Dollars & Sense
How to Find a Good Fleet Owner
Expediter truck fleet owners are people who own a number of trucks and contract with drivers. In general, the owner purchases and maintains the truck, the drivers run the truck and the revenue earned by transporting expedited freight is split according to the contract they have. Some fleet owners own just a few trucks, others own dozens.
An additional contractual relationship exists between the truck owner and his or her carrier(s) of choice. Some fleet owners lease their trucks to one carrier, some lease to multiple carriers. In the latter case, drivers can sometimes choose a carrier to associate with. If a carrier change is later found to be best, the change can be made without changing fleet owners.
New people coming into the business are often advised to begin in a fleet ownerâ€™s truck instead of buying a truck of their own. It is good advice. These trucks donâ€™t come cheap and until you try, you donâ€™t know how good or bad you will be as an expediter. Trying your hand at expediting, failing, and moving on to something else is much better than failing and finding yourself stuck with a truck you donâ€™t need and payments you donâ€™t want.
Even if you have done good research, have prepared yourself and your family for life on the road, and have strong financial reserves, starting in a fleet ownerâ€™s truck gives you the chance to learn much about what you want and donâ€™t want in a truck of your own. Buying a truck of your own when you are new to expediting will provide the same learning opportunity but at a much higher cost.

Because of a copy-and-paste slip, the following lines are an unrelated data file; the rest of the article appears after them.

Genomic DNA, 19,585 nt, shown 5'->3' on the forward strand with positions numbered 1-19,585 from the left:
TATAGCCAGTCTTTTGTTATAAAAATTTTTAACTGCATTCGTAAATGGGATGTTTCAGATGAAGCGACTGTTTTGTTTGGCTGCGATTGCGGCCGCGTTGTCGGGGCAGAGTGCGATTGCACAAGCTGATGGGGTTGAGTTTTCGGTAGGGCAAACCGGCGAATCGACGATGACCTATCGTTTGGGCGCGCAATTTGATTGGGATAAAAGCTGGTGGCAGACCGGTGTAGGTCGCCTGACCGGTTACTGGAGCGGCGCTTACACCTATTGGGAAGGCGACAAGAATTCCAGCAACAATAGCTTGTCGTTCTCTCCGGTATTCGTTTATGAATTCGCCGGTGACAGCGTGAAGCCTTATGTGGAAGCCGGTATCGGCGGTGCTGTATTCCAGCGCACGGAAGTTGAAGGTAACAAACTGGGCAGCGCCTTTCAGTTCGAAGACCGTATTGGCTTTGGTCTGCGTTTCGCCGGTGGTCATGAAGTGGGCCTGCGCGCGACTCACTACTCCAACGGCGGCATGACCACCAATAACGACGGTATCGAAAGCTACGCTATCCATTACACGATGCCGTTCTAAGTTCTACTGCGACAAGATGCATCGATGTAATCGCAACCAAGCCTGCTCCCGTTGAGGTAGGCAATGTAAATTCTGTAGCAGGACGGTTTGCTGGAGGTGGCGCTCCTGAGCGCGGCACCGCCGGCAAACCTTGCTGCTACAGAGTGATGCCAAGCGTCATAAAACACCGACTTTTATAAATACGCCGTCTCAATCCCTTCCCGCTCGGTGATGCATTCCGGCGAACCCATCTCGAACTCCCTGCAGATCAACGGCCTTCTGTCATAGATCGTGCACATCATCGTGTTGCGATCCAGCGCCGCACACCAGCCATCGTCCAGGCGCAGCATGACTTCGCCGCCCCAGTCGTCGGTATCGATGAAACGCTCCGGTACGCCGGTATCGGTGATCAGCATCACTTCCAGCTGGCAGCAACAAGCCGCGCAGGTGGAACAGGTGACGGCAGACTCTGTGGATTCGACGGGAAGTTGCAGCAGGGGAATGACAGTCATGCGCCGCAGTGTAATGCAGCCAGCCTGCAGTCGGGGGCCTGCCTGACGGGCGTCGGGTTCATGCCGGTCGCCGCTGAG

If you agree that starting with a fleet ownerâ€™s truck is the way to go, the next question is, how do you find a good fleet owner? Since there are bad fleet owners too, this is one of the most important questions you will ask before entering the business, and one that deserves some deep and sober thought.
Start into this question not by thinking about fleet owners but by thinking about yourself. The question is, â€œHow do I find a good fleet owner?â€ In other words, what is your technique? Will you ask the next expediter you see, â€œHow is your fleet owner?â€ Will you call a fleet owner and demand to be treated like family? Will you post a driver-available or team-available ad in the ExpeditersOnline.com Free Classifieds and say yes to the first fleet owner that calls?
The flip side to this question is, â€œHow will a good fleet owner find you?â€ Keep in mind that the instant you contact and evaluate a fleet owner, the fleet owner is evaluating you. Fleet owners receive dozens if not hundreds of calls a year from people who are thinking about getting into expediting. There is more to this than simply picking a good fleet owner. The fleet owner has to pick you too.
To find a good fleet owner, begin not by asking a prospective fleet owner a prepared list of questions. Begin by learning how to find a good fleet owner. Donâ€™t start by looking for a fleet owner. Start by learning how to look for a good fleet owner.